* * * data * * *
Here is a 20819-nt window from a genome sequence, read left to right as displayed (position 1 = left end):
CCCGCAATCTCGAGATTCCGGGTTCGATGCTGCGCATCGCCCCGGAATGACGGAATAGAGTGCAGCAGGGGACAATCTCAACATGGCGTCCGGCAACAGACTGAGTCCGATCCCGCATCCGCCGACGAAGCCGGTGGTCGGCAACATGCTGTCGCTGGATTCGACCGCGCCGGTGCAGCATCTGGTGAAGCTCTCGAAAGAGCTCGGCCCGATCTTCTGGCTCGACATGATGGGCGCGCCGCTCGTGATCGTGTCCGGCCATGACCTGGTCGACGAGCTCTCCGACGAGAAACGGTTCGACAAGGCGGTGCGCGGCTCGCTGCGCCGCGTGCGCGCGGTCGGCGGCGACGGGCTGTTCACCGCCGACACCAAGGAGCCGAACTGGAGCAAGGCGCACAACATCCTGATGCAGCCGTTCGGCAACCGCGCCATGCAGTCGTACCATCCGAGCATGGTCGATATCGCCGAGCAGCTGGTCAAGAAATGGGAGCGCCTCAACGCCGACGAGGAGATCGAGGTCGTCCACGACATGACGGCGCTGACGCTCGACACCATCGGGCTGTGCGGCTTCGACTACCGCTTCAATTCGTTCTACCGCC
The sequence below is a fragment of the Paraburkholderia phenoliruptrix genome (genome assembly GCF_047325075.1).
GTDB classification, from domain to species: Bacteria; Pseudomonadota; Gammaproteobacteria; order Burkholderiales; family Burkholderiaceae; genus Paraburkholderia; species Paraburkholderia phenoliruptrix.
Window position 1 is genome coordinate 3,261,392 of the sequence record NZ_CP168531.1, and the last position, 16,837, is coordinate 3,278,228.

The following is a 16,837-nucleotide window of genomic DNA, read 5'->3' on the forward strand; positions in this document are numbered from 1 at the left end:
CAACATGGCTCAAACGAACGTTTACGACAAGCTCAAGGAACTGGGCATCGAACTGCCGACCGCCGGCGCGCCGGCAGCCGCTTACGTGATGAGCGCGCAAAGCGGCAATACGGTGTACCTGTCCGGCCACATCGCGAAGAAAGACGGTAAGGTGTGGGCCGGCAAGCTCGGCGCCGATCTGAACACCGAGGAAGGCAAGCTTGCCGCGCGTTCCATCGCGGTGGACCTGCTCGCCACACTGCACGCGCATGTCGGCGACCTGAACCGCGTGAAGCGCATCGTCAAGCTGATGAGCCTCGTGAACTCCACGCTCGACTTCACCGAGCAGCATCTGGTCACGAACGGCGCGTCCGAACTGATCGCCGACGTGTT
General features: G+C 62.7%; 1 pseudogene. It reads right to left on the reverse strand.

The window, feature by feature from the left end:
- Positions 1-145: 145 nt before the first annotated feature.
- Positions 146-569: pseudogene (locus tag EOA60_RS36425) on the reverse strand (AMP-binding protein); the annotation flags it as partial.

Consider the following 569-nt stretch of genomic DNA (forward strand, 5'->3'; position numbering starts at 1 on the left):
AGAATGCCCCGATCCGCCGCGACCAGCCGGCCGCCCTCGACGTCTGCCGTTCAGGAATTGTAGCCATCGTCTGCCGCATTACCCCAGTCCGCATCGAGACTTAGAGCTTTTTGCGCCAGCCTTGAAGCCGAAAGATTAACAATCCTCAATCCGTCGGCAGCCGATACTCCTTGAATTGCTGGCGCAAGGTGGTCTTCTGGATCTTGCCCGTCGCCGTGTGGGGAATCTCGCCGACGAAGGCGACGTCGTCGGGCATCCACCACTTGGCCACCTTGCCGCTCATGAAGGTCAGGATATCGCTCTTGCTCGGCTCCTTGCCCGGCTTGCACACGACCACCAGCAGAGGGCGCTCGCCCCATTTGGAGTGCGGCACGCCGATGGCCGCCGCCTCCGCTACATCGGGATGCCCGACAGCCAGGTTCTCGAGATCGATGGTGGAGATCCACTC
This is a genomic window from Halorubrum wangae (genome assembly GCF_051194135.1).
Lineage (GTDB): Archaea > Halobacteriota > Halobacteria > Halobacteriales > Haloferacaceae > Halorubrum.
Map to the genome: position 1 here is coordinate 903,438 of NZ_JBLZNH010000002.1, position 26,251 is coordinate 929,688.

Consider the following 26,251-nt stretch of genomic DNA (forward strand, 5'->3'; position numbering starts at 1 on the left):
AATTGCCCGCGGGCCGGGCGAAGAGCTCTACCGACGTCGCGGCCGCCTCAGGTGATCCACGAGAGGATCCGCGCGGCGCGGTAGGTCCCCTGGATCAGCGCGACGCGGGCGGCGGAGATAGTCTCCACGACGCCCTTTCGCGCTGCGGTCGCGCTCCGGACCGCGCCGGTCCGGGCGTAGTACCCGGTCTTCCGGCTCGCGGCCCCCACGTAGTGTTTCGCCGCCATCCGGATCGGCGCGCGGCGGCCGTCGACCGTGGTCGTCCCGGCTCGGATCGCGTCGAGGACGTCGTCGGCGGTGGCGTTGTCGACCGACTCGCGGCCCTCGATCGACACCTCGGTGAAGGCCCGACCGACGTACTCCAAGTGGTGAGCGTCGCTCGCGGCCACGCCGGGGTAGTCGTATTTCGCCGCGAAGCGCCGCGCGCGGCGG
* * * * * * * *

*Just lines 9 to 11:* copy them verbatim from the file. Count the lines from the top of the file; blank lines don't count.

The window, feature by feature from the left end:
- Positions 1-145: 145 nt before the first annotated feature.
- Positions 146-569: pseudogene (locus tag EOA60_RS36425) on the reverse strand (AMP-binding protein); the annotation flags it as partial.